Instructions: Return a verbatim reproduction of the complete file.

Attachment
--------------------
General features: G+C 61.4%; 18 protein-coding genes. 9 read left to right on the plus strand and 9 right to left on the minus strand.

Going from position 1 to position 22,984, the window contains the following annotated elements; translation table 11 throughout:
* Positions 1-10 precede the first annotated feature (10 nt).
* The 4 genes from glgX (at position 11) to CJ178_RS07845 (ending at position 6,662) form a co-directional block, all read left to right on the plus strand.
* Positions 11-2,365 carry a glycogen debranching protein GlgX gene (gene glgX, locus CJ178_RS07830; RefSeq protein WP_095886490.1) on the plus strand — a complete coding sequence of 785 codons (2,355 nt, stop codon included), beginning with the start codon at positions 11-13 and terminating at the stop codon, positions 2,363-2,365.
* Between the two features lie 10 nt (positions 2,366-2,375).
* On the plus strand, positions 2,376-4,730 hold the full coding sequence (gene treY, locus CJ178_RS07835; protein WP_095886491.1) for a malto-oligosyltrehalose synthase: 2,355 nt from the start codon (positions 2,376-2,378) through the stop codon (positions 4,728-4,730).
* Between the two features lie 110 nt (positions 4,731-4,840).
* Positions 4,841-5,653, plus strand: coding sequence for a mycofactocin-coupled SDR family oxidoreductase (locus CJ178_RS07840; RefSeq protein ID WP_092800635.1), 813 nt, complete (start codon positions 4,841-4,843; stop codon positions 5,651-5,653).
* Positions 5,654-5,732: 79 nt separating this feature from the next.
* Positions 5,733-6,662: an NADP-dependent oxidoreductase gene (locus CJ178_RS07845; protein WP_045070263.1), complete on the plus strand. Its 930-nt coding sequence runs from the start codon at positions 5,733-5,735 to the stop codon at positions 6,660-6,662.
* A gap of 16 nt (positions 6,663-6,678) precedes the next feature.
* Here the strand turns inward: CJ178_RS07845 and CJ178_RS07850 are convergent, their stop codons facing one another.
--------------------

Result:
General features: G+C 61.4%; 18 protein-coding genes. 9 read left to right on the plus strand and 9 right to left on the minus strand.

Going from position 1 to position 22,984, the window contains the following annotated elements; translation table 11 throughout:
* Positions 1-10 precede the first annotated feature (10 nt).
* The 4 genes from glgX (at position 11) to CJ178_RS07845 (ending at position 6,662) form a co-directional block, all read left to right on the plus strand.
* Positions 11-2,365 carry a glycogen debranching protein GlgX gene (gene glgX, locus CJ178_RS07830; RefSeq protein WP_095886490.1) on the plus strand — a complete coding sequence of 785 codons (2,355 nt, stop codon included), beginning with the start codon at positions 11-13 and terminating at the stop codon, positions 2,363-2,365.
* Between the two features lie 10 nt (positions 2,366-2,375).
* On the plus strand, positions 2,376-4,730 hold the full coding sequence (gene treY, locus CJ178_RS07835; protein WP_095886491.1) for a malto-oligosyltrehalose synthase: 2,355 nt from the start codon (positions 2,376-2,378) through the stop codon (positions 4,728-4,730).
* Between the two features lie 110 nt (positions 4,731-4,840).
* Positions 4,841-5,653, plus strand: coding sequence for a mycofactocin-coupled SDR family oxidoreductase (locus CJ178_RS07840; RefSeq protein ID WP_092800635.1), 813 nt, complete (start codon positions 4,841-4,843; stop codon positions 5,651-5,653).
* Positions 5,654-5,732: 79 nt separating this feature from the next.
* Positions 5,733-6,662: an NADP-dependent oxidoreductase gene (locus CJ178_RS07845; protein WP_045070263.1), complete on the plus strand. Its 930-nt coding sequence runs from the start codon at positions 5,733-5,735 to the stop codon at positions 6,660-6,662.
* A gap of 16 nt (positions 6,663-6,678) precedes the next feature.
* Here the strand turns inward: CJ178_RS07845 and CJ178_RS07850 are convergent, their stop codons facing one another.